But the Lakers have said they're not going to trade Bryant unless it's worth their while. The 29-year-old star is owed $88.6 million over the next four seasons, but can terminate his contract in two years.
Bryant also holds the NBA's only no-trade clause, and has a trade kicker of more than $9 million spread over two years for salary-cap purposes, meaning teams basically have to come up with players earning at least $20 million this year to make a deal, making it even more difficult to move him.
It seems unlikely the Lakers would trade him to a West team, further limiting their options.
The Lakers weren't able to accomplish much in the way of offseason additions, with Derek Fisher the only newcomer of substance, although first-round draft pick Javaris Crittenton has impressed.
Fisher should help, since he figures to be a steadying influence and defensive upgrade in the backcourt.
``Stability. He's extremely steady, a knockdown shooter,'' Bryant replied when asked what Fisher brought to the team.
Bryant and Fisher were teammates with the Lakers from 1996-2004.
``We just picked up right where we left off,'' Bryant said.
Oft-injured Lamar Odom, recovering from offseason surgery on his left shoulder, isn't quite ready to go, leaving the Lakers without their leading rebounder and second-leading scorer from last season for at least a few games.
``We've been without him since the start of training camp, so we have a way to play,'' Jackson said. ``Last year we didn't have Kobe and we found a way to win our first two games without him.''
Ronny Turiaf is likely to replace Odom in the starting lineup.
The Lakers are hopeful veterans Chris Mihm and Kwame Brown, and young Andrew Bynum will do a better job in the middle than last year, when Mihm couldn't play because of an injured ankle, Brown missed 41 games due to ankle and shoulder injuries, and Bynum faded badly down the stretch.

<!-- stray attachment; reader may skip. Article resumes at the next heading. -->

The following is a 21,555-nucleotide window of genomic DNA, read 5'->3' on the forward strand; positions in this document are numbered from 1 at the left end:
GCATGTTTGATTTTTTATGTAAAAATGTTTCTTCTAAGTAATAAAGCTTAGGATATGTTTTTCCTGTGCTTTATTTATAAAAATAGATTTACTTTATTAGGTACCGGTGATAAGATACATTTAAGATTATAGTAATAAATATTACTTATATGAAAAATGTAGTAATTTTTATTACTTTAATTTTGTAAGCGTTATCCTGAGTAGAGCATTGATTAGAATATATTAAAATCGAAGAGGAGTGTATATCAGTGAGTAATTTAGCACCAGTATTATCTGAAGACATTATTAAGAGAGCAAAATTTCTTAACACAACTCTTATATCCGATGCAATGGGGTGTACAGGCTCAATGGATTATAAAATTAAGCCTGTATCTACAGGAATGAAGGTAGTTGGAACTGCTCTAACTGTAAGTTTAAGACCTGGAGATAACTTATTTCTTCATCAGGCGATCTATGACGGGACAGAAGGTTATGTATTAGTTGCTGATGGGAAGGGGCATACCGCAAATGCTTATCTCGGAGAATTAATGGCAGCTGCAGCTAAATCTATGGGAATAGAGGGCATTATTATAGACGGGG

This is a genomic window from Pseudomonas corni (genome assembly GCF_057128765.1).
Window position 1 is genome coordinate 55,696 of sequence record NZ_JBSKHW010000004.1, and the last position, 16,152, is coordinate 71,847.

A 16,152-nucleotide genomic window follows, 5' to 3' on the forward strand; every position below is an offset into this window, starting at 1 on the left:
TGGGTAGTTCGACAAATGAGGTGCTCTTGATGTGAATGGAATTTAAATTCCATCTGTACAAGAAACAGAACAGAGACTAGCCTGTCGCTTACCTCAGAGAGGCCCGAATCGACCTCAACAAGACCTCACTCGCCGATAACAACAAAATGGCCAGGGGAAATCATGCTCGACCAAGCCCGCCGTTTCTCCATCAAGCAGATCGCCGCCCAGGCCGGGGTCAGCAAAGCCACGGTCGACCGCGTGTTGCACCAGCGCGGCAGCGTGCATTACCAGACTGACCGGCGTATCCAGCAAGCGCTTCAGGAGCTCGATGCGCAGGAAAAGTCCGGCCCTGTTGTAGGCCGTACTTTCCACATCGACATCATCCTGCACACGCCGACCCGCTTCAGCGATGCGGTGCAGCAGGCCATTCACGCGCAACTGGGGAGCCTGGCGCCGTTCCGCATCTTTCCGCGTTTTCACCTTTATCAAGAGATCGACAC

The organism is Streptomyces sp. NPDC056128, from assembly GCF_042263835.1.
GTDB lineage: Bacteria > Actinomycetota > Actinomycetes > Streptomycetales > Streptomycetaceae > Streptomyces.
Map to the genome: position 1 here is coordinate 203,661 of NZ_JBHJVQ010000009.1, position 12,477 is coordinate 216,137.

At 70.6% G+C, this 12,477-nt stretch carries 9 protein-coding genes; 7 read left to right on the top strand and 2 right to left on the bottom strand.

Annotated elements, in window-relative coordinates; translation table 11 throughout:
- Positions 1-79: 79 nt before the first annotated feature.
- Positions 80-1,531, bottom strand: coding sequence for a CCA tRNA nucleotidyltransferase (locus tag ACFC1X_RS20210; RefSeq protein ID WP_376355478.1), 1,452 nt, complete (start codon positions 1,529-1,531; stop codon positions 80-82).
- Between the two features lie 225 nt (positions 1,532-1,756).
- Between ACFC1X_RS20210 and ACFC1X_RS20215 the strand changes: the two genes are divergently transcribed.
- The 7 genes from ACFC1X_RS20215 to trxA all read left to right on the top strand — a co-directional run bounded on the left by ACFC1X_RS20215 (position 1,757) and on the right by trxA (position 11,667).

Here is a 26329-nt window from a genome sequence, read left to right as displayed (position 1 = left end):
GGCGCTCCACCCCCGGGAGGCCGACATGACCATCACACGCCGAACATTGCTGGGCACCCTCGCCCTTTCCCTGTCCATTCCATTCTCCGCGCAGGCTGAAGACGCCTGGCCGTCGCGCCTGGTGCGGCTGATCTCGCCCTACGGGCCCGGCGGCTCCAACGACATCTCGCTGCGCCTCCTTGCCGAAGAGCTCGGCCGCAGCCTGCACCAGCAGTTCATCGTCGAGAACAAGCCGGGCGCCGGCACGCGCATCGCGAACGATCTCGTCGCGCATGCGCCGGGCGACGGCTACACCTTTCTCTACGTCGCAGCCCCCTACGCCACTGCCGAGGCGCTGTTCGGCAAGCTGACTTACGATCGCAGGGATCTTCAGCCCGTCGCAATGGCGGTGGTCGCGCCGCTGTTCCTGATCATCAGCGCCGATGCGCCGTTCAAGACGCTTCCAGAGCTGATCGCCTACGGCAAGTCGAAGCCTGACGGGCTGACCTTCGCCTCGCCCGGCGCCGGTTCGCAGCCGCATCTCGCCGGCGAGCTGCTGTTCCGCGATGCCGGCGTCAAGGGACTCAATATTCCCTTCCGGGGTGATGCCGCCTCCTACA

``Us going through a lot of stuff has made the team closer,'' forward Luke Walton said. ``Everybody's out there communicating, talking. Fish has done a great job of bringing everybody together.''
Fisher is more of a leader now than he was in his first stint with the Lakers.
``I like our talent,'' he said. ``We have some versatility and depth at several positions. Defensively, we still have a long way to go, how to cover for each other and protect each other on the floor.
``It seems at this point, there are more expectations from the outside than from the inside. I think at this point, we're still searching for who we are. We can't get ahead of ourselves and think we're the best team in basketball on Oct. 30.
Fisher has a different take than Bryant regarding team chemistry.
``I think it's just average right now,'' Fisher said. ``We have a young team. A lot of guys are getting to know each other. I think we can be a team that has great chemistry.''
And, he added, be successful if healthy.
``Yeah, no question,'' Fisher said. ``We need all of our guys to make that happen. If you don't have all of your guys for 70, 75 games, it's hard to win 50 games. We need everybody.''